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Pavilions spend big money on safety insurance

[ 2010-05-18 14:31]     字号 [] [] []  
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Participants and organizers of Expo 2010 Shanghai are spending big money on insurance premiums to ensure the safety of their exhibits and pavilions during the 184-day event.

The Egyptian Pavilion paid a premium of $66 million for its eight ancient Egyptian artifacts, including a gold broad collar, said to protect mummies, that dates back to 1550-1525 BC.

The French Pavilion features seven of the country's most renowned paintings and sculptures. Five of the pieces are each insured for more than 100 million yuan ($14.6 million), according to officials at the pavilion.

"The total insurance premium of the Expo 2010 Shanghai has reached tens of billions of yuan," said Shen Juewen, vice-president of the Shanghai branch of the People's Insurance Company of China (PICC).

"While the Expo Boulevard is insured for the most money of any single structure, the China Pavilion pays the most in premiums for its exhibits. Some of the pavilion's most valuable exhibits, such as the ancient bronze chariots and horses, have been insured for a lot of money, " Shen said.

Shen didn't give the amount of the premium, but industry analysts' early estimates show that the totals of all insurance premiums at the Expo could exceed 30 billion yuan.

The Bureau of Shanghai World Expo Coordination has divided Expo insurance services into three categories: mandatory insurance, stipulated insurance and commercial insurance. The bureau requires mandatory and stipulated insurance, but commercial insurance is voluntary.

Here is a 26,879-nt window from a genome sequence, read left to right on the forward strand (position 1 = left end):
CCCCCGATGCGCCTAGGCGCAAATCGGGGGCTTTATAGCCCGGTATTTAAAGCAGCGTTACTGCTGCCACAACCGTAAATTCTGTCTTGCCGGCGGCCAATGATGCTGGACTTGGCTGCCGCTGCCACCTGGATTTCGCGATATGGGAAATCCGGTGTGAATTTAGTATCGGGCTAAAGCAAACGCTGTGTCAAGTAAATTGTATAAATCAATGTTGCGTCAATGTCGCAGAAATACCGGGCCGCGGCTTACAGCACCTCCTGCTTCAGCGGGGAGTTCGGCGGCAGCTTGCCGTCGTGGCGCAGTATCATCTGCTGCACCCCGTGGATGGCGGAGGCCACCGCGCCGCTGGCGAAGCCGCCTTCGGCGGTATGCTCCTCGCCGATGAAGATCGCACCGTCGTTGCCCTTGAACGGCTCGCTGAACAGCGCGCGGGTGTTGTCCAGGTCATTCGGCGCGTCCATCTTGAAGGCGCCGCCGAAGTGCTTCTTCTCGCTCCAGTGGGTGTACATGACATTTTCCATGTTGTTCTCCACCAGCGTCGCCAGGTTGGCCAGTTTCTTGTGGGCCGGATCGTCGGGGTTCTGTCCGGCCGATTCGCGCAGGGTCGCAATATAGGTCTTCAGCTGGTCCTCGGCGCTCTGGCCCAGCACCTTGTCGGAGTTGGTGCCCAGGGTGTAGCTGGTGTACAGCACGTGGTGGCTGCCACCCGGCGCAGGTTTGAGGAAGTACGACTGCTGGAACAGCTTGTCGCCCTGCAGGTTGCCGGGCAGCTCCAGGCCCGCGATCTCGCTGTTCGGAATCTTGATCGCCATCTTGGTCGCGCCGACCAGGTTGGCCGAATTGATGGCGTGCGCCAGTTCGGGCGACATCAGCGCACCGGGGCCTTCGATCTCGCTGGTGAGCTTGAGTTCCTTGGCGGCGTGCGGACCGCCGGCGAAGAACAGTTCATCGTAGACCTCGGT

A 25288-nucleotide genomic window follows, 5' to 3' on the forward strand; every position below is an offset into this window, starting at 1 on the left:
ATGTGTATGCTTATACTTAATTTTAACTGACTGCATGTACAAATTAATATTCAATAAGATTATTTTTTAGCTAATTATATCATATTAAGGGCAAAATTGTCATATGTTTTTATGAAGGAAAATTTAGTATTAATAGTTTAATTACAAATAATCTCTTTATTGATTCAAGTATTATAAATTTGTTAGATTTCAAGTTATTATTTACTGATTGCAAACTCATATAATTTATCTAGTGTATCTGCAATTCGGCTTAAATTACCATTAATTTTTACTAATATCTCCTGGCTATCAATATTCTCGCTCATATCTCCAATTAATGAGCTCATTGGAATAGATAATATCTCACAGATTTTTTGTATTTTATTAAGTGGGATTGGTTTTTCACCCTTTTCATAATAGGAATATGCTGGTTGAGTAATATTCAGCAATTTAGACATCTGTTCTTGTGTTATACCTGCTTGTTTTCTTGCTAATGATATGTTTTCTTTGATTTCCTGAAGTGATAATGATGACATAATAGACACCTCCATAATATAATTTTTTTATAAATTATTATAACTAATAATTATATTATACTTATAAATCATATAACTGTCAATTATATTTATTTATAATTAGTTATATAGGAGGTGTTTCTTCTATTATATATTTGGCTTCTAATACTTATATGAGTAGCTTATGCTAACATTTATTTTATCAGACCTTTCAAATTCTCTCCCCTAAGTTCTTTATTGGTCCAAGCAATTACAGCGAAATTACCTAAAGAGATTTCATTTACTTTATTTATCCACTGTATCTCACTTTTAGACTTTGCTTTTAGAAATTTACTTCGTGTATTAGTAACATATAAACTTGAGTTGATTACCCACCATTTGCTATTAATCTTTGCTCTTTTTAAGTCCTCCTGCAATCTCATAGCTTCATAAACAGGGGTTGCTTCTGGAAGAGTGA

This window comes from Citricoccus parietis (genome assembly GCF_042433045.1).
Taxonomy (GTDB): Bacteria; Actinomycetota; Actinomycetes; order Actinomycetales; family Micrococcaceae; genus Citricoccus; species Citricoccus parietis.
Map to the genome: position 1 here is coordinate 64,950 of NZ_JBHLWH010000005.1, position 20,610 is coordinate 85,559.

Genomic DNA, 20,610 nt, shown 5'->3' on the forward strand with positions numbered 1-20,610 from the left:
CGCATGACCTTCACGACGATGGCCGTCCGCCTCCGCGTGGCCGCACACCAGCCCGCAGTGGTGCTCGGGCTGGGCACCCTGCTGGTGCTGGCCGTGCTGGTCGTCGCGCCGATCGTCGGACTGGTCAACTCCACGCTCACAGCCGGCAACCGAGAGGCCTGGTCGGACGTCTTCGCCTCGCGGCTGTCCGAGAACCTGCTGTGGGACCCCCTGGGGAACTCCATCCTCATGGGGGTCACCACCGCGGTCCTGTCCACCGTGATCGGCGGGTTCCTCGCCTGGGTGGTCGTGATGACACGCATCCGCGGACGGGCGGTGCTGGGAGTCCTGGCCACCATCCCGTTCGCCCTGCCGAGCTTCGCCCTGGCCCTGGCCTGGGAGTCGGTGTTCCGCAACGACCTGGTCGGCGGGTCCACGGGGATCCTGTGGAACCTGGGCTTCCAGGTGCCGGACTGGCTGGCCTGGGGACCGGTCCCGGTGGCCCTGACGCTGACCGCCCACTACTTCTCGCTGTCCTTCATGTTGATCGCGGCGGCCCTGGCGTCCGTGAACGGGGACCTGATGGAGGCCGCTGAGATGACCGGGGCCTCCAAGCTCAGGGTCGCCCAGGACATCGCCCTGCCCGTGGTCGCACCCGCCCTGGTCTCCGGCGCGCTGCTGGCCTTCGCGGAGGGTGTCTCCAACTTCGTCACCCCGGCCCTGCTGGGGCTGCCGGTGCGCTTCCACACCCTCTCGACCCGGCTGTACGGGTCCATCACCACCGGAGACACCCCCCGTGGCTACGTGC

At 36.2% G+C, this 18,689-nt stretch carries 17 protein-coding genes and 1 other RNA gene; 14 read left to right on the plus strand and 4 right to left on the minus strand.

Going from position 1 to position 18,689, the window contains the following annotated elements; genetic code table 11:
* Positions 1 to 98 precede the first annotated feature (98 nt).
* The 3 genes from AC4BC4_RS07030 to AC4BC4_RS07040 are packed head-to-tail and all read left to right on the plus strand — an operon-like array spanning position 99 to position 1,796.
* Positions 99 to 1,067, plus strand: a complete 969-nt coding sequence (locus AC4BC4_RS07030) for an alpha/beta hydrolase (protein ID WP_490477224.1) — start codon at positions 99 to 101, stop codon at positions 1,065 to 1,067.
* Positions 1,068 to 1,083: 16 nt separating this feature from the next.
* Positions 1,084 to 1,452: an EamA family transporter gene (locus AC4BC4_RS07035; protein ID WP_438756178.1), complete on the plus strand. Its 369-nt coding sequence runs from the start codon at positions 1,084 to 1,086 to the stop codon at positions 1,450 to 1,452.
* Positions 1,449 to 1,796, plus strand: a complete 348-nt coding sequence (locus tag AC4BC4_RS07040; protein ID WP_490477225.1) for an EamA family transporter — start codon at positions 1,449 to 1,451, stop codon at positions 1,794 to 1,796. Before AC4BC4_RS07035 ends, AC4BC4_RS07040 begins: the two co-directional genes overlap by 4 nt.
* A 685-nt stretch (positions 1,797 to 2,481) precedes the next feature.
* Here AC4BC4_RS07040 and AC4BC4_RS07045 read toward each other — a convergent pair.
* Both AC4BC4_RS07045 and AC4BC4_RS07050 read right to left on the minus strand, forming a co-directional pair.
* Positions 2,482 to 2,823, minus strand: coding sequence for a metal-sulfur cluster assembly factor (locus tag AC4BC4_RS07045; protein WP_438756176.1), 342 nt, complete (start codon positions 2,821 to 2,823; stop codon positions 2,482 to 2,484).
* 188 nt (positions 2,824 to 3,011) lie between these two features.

With the new high demand for insurance coverage, 12 insurance companies in China formed a union in 2008 under government directives to underwrite the Expo. PICC is the chief insurer of the Expo with a 60 percent share in the union.

According to PICC, five compensation claims were made from the Expo during its six-day soft opening at the end of April. The claims included two property damage cases, both less than 3,000 yuan; and two tourist injury cases, each less than 1,000 yuan. The company is investigating the cases and arranging compensation


(中国日报网英语点津 Helen 编辑)

Pavilions spend big money on safety insurance

About the broadcaster:

Pavilions spend big money on safety insurance

Lee Hannon is Chief Editor at China Daily with 15-years experience in print and broadcast journalism. Born in England, Lee has traveled extensively around the world as a journalist including four years as a senior editor in Los Angeles. He now lives in Beijing and is happy to move to China and join the China Daily team.